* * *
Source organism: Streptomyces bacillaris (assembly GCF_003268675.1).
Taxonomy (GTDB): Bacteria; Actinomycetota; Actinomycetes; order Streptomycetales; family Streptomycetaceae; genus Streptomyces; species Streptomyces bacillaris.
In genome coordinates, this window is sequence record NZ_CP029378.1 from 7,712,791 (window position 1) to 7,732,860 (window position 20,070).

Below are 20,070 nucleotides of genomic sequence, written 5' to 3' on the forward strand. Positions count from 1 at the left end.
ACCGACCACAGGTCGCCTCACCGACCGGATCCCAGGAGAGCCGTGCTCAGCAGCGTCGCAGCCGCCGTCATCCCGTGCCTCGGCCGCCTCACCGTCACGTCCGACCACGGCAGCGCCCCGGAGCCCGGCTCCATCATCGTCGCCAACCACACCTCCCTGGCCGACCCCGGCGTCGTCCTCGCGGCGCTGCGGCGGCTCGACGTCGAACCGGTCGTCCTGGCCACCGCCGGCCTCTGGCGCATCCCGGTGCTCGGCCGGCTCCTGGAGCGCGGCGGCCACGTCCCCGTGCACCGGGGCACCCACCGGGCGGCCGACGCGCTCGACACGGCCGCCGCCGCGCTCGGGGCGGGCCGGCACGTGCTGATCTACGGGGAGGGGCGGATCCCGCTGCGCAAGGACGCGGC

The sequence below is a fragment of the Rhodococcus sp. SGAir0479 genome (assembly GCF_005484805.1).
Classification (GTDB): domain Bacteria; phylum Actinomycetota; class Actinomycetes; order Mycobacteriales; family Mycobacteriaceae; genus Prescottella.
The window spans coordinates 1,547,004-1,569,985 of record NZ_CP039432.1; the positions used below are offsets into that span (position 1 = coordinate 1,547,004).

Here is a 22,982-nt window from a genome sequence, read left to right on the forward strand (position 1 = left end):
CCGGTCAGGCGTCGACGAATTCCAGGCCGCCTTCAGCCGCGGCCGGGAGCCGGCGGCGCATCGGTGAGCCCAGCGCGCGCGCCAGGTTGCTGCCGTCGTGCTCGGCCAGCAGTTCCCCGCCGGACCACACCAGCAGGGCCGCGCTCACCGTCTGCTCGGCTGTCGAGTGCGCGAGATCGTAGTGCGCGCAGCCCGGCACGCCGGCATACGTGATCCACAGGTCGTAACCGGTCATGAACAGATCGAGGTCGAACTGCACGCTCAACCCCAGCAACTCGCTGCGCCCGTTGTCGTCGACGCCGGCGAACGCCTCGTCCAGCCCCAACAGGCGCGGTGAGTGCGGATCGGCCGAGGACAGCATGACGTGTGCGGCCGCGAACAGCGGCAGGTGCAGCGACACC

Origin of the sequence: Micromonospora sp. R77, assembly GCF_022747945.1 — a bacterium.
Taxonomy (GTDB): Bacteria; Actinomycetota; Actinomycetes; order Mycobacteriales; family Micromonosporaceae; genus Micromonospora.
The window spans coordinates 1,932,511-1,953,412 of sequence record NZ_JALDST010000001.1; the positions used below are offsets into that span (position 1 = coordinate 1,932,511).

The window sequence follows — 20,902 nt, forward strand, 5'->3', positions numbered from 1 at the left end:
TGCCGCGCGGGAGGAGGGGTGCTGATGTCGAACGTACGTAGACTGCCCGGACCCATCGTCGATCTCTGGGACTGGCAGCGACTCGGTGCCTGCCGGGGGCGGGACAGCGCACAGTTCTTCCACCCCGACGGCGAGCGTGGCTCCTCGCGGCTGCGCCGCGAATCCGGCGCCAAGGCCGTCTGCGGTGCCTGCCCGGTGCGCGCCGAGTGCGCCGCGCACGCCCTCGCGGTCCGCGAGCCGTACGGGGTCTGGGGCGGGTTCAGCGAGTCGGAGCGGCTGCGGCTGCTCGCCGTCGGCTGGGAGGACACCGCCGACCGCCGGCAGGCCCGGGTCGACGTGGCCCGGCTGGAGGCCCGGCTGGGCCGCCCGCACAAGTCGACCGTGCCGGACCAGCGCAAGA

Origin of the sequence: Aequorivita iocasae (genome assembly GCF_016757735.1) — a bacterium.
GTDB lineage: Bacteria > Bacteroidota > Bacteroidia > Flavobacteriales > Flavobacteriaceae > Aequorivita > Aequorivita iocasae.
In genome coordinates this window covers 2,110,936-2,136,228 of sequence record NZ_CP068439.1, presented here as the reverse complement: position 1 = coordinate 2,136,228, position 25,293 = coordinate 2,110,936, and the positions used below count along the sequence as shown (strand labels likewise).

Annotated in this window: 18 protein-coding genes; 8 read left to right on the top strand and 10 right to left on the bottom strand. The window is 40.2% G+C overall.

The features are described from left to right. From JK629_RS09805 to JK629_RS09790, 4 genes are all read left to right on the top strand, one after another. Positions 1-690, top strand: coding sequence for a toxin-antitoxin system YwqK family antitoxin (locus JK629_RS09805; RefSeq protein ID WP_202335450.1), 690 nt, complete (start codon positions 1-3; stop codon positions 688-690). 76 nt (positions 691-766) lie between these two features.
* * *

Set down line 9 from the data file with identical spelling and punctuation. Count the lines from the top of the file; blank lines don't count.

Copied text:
Here is a 22,982-nt window from a genome sequence, read left to right on the forward strand (position 1 = left end):